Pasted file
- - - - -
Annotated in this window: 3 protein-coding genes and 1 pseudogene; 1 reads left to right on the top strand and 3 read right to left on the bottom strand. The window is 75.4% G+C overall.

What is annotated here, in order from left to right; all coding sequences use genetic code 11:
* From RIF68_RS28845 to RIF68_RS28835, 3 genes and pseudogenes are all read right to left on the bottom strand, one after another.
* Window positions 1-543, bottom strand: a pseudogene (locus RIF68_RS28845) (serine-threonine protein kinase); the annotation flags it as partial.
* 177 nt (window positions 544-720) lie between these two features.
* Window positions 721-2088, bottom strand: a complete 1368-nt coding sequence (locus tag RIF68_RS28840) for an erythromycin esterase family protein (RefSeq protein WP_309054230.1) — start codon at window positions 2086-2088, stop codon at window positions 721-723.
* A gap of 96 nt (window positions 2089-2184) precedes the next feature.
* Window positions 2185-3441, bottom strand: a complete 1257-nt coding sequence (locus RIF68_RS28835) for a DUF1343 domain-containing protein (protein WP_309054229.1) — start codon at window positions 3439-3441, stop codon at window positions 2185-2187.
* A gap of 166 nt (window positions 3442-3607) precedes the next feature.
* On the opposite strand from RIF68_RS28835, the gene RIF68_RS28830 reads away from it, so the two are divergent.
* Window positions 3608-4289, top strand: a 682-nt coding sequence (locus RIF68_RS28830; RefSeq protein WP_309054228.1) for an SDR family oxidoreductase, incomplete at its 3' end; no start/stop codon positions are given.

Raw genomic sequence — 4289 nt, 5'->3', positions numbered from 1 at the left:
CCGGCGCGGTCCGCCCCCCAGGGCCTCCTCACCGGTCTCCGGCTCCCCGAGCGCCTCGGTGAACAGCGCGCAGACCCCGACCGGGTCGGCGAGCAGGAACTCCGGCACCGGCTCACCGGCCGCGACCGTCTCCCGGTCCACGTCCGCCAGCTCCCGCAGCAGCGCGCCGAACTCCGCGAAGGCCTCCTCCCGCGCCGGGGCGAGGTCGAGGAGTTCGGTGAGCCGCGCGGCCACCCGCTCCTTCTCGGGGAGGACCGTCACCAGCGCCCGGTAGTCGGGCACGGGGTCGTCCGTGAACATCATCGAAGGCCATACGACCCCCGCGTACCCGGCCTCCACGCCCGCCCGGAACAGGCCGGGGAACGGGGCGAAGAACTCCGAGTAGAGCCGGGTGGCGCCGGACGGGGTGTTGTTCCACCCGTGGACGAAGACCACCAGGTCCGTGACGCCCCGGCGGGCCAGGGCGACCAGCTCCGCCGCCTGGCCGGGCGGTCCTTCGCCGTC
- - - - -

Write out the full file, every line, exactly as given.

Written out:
Annotated in this window: 3 protein-coding genes and 1 pseudogene; 1 reads left to right on the top strand and 3 read right to left on the bottom strand. The window is 75.4% G+C overall.

What is annotated here, in order from left to right; all coding sequences use genetic code 11:
* From RIF68_RS28845 to RIF68_RS28835, 3 genes and pseudogenes are all read right to left on the bottom strand, one after another.
* Window positions 1-543, bottom strand: a pseudogene (locus RIF68_RS28845) (serine-threonine protein kinase); the annotation flags it as partial.
* 177 nt (window positions 544-720) lie between these two features.
* Window positions 721-2088, bottom strand: a complete 1368-nt coding sequence (locus tag RIF68_RS28840) for an erythromycin esterase family protein (RefSeq protein WP_309054230.1) — start codon at window positions 2086-2088, stop codon at window positions 721-723.
* A gap of 96 nt (window positions 2089-2184) precedes the next feature.
* Window positions 2185-3441, bottom strand: a complete 1257-nt coding sequence (locus RIF68_RS28835) for a DUF1343 domain-containing protein (protein WP_309054229.1) — start codon at window positions 3439-3441, stop codon at window positions 2185-2187.
* A gap of 166 nt (window positions 3442-3607) precedes the next feature.
* On the opposite strand from RIF68_RS28835, the gene RIF68_RS28830 reads away from it, so the two are divergent.
* Window positions 3608-4289, top strand: a 682-nt coding sequence (locus RIF68_RS28830; RefSeq protein WP_309054228.1) for an SDR family oxidoreductase, incomplete at its 3' end; no start/stop codon positions are given.

Raw genomic sequence — 4289 nt, 5'->3', positions numbered from 1 at the left:
CCGGCGCGGTCCGCCCCCCAGGGCCTCCTCACCGGTCTCCGGCTCCCCGAGCGCCTCGGTGAACAGCGCGCAGACCCCGACCGGGTCGGCGAGCAGGAACTCCGGCACCGGCTCACCGGCCGCGACCGTCTCCCGGTCCACGTCCGCCAGCTCCCGCAGCAGCGCGCCGAACTCCGCGAAGGCCTCCTCCCGCGCCGGGGCGAGGTCGAGGAGTTCGGTGAGCCGCGCGGCCACCCGCTCCTTCTCGGGGAGGACCGTCACCAGCGCCCGGTAGTCGGGCACGGGGTCGTCCGTGAACATCATCGAAGGCCATACGACCCCCGCGTACCCGGCCTCCACGCCCGCCCGGAACAGGCCGGGGAACGGGGCGAAGAACTCCGAGTAGAGCCGGGTGGCGCCGGACGGGGTGTTGTTCCACCCGTGGACGAAGACCACCAGGTCCGTGACGCCCCGGCGGGCCAGGGCGACCAGCTCCGCCGCCTGGCCGGGCGGTCCTTCGCCGTC